By Maggie Mellon
Supporters of the Named Person (NP) scheme, who relied mainly on assurances given by the Government and NP’s architects and supporters, might have been surprised by the Supreme Court’s unanimous ruling that the law needed to be dropped or substantially revised. It was, however, not the assurances that were the subject of the challenge and the Supreme Court ruling. Why the Government and its supporters chose not to refer themselves and us to the wording of the Act is for them to explain, but anyone who remains in any doubt that they have been misled should read the relevant parts of the Act, the Guidance and the Supreme Court judgement.
To start, here are the relevant extracts from the Children and Young People Act (Scotland) 2014 (CYP(S)2014):
That all children under the age of 18 years in Scotland, apart from those in the armed forces, are to have a ‘Named Person’ appointed by ‘service providers’ (emphasis in italics added below)
19 The Named Person
(5) The functions (of the Named Person)
(a)…. doing such of the following where the named person considers it to be appropriate in order to promote, support or safeguard the wellbeing of the child or young person—
(i) advising, informing or supporting the child or young person, or a parent of the child or young person,
(ii) helping the child or young person, or a parent of the child or young person, to access a service or support, or
(iii) discussing, or raising, a matter about the child or young person with a service provider or relevant authority….
(26) Information sharing
(1) A service provider or relevant authority must provide to the service provider in relation to a child or young person any information which the person holds which falls within subsection (2).
(2) Information falls within this subsection if the information holder considers that—
(a) it is likely to be relevant to the exercise of the named person functions in relation to the child or young person
The information-sharing duties and powers and the accompanying Draft Statutory Guidance on parts 4 and 5 were at the heart of the Court’s ruling. The duties and powers were about ‘any concern’ about ‘any aspect’ of the life of any child in Scotland. The potential dangers of the power of information-sharing on this scale about the private lives of children and families in Scotland should be clear to anyone reading the Act. Prior to the ruling, the public was categorically assured by the First Minister, the Deputy First Minister, MSPs of Green, Labour and SNP parties, and assorted charity leaders, directors, other cheerleaders that the NP scheme was voluntary and benevolent, and posed no risk at all to private and family life.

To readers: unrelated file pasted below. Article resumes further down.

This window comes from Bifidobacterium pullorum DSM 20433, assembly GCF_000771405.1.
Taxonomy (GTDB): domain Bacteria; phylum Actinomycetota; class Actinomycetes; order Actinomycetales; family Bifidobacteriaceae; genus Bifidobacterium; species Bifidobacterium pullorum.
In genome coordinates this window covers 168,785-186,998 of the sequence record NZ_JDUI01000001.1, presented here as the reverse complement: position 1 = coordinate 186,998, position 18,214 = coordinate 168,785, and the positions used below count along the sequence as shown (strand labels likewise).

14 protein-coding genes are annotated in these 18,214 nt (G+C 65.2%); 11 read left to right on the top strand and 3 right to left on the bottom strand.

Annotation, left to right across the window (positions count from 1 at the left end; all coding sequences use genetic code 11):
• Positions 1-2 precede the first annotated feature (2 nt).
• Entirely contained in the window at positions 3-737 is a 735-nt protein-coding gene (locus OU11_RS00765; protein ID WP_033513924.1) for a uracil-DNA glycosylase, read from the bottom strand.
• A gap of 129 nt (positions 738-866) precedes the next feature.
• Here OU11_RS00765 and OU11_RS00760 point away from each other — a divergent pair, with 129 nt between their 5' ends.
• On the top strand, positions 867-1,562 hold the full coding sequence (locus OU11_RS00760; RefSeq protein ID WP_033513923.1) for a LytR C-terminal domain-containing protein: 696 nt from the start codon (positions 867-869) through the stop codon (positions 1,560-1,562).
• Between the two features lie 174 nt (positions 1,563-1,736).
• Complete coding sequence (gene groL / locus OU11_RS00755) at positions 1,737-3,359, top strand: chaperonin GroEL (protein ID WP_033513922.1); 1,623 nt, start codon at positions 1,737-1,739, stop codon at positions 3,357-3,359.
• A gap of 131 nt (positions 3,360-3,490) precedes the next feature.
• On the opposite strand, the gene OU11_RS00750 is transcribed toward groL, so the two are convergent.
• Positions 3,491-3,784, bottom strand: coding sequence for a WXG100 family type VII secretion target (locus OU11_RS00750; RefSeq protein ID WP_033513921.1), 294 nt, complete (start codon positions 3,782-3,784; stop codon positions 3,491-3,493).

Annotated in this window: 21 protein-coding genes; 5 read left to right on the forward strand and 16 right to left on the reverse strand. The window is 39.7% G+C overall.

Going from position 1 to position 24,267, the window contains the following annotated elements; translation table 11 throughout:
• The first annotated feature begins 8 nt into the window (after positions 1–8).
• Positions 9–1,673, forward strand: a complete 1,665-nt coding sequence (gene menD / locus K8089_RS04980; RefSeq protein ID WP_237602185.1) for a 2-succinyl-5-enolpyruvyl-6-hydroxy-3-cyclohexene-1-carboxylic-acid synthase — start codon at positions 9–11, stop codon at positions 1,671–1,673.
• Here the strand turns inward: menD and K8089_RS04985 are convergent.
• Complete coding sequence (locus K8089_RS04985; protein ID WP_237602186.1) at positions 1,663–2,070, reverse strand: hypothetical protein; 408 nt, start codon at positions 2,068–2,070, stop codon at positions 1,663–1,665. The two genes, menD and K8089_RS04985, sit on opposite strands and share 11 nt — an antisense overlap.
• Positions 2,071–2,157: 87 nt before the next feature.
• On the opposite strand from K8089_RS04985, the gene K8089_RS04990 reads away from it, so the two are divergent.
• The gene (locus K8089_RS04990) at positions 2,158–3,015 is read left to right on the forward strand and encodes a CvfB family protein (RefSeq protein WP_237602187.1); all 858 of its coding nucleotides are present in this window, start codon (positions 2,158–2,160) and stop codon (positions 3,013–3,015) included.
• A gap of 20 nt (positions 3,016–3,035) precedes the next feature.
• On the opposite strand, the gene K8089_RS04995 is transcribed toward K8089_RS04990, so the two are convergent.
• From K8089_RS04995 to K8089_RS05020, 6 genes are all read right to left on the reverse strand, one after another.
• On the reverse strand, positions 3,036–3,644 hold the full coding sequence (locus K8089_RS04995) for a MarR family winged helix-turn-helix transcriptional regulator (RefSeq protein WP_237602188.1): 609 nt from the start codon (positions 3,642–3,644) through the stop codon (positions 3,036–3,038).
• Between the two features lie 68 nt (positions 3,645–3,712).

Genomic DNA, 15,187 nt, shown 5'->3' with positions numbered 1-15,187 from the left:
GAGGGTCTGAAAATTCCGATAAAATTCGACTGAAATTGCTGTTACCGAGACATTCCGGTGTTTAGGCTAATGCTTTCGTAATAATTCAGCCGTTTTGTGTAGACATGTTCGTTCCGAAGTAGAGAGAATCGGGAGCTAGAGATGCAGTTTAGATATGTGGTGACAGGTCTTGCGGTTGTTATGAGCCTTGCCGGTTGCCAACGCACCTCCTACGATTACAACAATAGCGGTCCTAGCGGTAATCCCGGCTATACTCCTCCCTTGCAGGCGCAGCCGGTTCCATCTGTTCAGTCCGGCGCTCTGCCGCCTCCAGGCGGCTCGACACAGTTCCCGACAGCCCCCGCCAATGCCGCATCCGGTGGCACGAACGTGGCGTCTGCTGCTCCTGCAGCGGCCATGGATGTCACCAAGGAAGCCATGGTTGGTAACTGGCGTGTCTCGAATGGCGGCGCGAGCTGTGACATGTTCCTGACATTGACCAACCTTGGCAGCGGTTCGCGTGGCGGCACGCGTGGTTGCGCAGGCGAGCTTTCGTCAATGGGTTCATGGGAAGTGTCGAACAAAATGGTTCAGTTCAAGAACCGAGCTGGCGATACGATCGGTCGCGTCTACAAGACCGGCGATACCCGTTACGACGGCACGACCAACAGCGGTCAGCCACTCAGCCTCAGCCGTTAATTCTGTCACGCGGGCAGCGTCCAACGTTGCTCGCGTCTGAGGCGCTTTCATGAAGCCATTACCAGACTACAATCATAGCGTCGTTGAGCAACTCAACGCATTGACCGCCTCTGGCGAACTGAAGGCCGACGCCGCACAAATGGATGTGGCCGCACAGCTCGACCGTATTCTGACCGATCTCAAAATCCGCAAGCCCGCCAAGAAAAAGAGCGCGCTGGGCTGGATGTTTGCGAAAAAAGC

The Scottish Parliament and then two Scottish courts had failed to give any weight to the advice by the Faculty of Advocates, the Law Society, the Scottish Parent and Teacher Council, several leading law professors, and of the No2NP campaign and others, that the scheme would breach ECHR Article 8 rights to private and family life and the consequent provisions of the Data Protection Act.
Even now, supporters of the scheme still insist that the Court ruling is merely a technical glitch. John Swinney and others claim that the Supreme Court declared the NP scheme benevolent. The Supreme Court did comment that Parliament’s intentions were benevolent and legitimate. However, intentions were not part of the legal challenge. In court, the Government’s representatives argued that the information sharing powers and duties were ‘essential’ to implementation. On the basis of its own case, the ruling means that the NP scheme cannot be implemented.
The Supreme Court spelled out the dangers of the unlimited duty to share information without consent, or without the justification of necessity and criticised the lack of definition of ‘wellbeing’. Their judgement warned of the dangers of the legislation: